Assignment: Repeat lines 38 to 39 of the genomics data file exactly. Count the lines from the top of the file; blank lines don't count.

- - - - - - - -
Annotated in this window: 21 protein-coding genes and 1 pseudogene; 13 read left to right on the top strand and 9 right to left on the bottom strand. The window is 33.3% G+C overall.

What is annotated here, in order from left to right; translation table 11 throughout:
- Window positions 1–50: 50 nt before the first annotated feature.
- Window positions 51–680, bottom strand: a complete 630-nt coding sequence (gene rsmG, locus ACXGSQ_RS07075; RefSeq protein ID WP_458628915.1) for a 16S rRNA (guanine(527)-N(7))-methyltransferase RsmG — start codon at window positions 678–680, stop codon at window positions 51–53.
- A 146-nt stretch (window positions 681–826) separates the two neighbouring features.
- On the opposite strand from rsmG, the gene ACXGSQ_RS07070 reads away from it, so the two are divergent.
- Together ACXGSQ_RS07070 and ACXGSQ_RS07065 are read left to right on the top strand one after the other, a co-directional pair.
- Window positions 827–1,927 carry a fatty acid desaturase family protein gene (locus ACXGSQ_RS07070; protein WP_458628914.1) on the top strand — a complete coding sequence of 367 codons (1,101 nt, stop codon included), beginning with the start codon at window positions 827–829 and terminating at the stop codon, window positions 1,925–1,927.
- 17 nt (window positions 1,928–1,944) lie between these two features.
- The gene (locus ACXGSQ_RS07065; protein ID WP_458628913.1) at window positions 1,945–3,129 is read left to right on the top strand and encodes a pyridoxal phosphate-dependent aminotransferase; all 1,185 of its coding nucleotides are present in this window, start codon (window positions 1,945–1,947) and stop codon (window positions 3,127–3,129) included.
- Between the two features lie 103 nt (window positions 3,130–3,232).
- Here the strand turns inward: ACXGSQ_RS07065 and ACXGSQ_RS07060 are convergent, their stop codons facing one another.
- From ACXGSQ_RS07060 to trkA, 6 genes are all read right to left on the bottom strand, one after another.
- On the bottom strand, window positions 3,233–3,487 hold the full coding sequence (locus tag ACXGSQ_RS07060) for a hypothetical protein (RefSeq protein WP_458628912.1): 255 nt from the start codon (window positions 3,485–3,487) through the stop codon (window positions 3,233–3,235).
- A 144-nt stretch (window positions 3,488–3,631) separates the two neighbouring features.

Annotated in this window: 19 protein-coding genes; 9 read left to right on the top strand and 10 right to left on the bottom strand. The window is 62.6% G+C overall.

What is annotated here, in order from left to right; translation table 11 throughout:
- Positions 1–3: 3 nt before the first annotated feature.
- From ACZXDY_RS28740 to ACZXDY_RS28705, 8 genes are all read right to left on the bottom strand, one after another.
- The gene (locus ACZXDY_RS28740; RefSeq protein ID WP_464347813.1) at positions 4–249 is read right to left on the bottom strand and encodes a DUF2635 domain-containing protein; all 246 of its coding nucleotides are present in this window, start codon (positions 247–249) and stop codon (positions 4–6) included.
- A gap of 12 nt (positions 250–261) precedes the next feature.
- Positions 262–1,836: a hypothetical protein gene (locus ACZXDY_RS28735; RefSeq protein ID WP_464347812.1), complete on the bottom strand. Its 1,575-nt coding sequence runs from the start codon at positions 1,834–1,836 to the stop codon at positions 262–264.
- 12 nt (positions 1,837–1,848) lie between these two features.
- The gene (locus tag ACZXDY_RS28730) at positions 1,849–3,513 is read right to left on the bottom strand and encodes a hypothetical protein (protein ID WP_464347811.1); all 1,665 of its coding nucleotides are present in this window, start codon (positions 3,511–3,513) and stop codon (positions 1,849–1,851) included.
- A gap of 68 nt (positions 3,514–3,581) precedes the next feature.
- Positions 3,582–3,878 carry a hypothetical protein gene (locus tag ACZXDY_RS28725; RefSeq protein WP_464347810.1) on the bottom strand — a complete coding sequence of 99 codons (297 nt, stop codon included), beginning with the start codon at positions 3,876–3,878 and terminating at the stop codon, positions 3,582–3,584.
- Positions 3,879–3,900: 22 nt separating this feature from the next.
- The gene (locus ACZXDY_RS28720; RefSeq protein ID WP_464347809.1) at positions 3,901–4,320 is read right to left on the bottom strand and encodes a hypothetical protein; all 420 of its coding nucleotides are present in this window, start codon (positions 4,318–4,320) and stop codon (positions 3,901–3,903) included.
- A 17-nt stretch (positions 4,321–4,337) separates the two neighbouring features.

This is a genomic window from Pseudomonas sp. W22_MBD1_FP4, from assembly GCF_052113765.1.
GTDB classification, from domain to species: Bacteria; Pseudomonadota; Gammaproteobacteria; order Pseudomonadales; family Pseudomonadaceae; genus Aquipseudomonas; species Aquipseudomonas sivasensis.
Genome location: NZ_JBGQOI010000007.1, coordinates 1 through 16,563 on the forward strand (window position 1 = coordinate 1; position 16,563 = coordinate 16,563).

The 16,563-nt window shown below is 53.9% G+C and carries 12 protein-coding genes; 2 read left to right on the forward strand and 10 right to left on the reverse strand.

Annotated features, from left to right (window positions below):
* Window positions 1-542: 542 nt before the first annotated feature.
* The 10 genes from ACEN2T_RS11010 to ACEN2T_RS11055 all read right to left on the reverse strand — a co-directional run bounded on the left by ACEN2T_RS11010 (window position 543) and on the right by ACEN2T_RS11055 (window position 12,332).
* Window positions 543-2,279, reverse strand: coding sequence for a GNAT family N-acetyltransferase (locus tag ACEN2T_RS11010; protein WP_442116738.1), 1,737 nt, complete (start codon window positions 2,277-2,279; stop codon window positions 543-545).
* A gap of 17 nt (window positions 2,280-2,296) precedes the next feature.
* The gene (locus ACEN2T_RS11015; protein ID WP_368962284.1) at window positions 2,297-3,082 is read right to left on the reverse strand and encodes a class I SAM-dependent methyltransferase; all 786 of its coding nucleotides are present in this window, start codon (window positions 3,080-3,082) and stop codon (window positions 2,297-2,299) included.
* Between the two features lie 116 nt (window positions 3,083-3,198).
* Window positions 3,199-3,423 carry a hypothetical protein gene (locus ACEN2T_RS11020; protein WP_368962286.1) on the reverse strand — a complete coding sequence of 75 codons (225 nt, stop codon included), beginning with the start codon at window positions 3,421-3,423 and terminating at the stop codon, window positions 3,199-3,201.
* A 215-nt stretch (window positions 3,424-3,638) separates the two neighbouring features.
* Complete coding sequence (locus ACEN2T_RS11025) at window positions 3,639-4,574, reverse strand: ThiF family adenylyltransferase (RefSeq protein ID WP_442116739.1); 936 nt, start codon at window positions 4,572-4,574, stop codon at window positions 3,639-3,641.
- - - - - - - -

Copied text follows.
* A gap of 17 nt (window positions 2,280-2,296) precedes the next feature.
* The gene (locus ACEN2T_RS11015; protein ID WP_368962284.1) at window positions 2,297-3,082 is read right to left on the reverse strand and encodes a class I SAM-dependent methyltransferase; all 786 of its coding nucleotides are present in this window, start codon (window positions 3,080-3,082) and stop codon (window positions 2,297-2,299) included.